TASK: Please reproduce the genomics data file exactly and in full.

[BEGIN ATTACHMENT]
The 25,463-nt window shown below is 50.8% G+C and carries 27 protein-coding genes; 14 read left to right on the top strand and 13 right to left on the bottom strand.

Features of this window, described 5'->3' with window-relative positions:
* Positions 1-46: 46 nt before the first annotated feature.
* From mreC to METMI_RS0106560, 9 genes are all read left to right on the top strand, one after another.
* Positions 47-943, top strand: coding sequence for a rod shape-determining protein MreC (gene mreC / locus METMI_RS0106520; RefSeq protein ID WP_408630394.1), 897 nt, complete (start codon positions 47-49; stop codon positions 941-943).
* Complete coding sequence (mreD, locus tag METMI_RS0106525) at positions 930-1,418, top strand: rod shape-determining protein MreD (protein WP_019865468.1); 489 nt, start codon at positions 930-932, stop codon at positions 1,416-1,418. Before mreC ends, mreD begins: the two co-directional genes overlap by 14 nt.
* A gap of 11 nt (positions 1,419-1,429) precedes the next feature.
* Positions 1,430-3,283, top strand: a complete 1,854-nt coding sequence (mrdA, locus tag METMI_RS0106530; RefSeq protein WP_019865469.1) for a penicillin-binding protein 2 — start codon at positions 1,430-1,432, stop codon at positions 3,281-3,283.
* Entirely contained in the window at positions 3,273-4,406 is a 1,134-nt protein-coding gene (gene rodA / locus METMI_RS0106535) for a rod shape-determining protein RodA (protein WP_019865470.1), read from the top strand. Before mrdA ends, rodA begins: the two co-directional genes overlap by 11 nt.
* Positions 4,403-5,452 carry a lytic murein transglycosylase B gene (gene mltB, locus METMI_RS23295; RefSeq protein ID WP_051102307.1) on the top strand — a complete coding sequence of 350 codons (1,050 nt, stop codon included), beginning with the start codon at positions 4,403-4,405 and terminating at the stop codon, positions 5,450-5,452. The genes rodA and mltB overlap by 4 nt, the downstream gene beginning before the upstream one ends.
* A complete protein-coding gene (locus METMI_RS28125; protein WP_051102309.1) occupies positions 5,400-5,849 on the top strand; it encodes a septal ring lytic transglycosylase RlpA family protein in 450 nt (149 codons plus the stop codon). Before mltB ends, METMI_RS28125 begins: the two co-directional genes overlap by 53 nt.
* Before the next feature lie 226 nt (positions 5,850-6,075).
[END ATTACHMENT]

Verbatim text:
The 25,463-nt window shown below is 50.8% G+C and carries 27 protein-coding genes; 14 read left to right on the top strand and 13 right to left on the bottom strand.

Features of this window, described 5'->3' with window-relative positions:
* Positions 1-46: 46 nt before the first annotated feature.
* From mreC to METMI_RS0106560, 9 genes are all read left to right on the top strand, one after another.
* Positions 47-943, top strand: coding sequence for a rod shape-determining protein MreC (gene mreC / locus METMI_RS0106520; RefSeq protein ID WP_408630394.1), 897 nt, complete (start codon positions 47-49; stop codon positions 941-943).
* Complete coding sequence (mreD, locus tag METMI_RS0106525) at positions 930-1,418, top strand: rod shape-determining protein MreD (protein WP_019865468.1); 489 nt, start codon at positions 930-932, stop codon at positions 1,416-1,418. Before mreC ends, mreD begins: the two co-directional genes overlap by 14 nt.
* A gap of 11 nt (positions 1,419-1,429) precedes the next feature.
* Positions 1,430-3,283, top strand: a complete 1,854-nt coding sequence (mrdA, locus tag METMI_RS0106530; RefSeq protein WP_019865469.1) for a penicillin-binding protein 2 — start codon at positions 1,430-1,432, stop codon at positions 3,281-3,283.
* Entirely contained in the window at positions 3,273-4,406 is a 1,134-nt protein-coding gene (gene rodA / locus METMI_RS0106535) for a rod shape-determining protein RodA (protein WP_019865470.1), read from the top strand. Before mrdA ends, rodA begins: the two co-directional genes overlap by 11 nt.
* Positions 4,403-5,452 carry a lytic murein transglycosylase B gene (gene mltB, locus METMI_RS23295; RefSeq protein ID WP_051102307.1) on the top strand — a complete coding sequence of 350 codons (1,050 nt, stop codon included), beginning with the start codon at positions 4,403-4,405 and terminating at the stop codon, positions 5,450-5,452. The genes rodA and mltB overlap by 4 nt, the downstream gene beginning before the upstream one ends.
* A complete protein-coding gene (locus METMI_RS28125; protein WP_051102309.1) occupies positions 5,400-5,849 on the top strand; it encodes a septal ring lytic transglycosylase RlpA family protein in 450 nt (149 codons plus the stop codon). Before mltB ends, METMI_RS28125 begins: the two co-directional genes overlap by 53 nt.
* Before the next feature lie 226 nt (positions 5,850-6,075).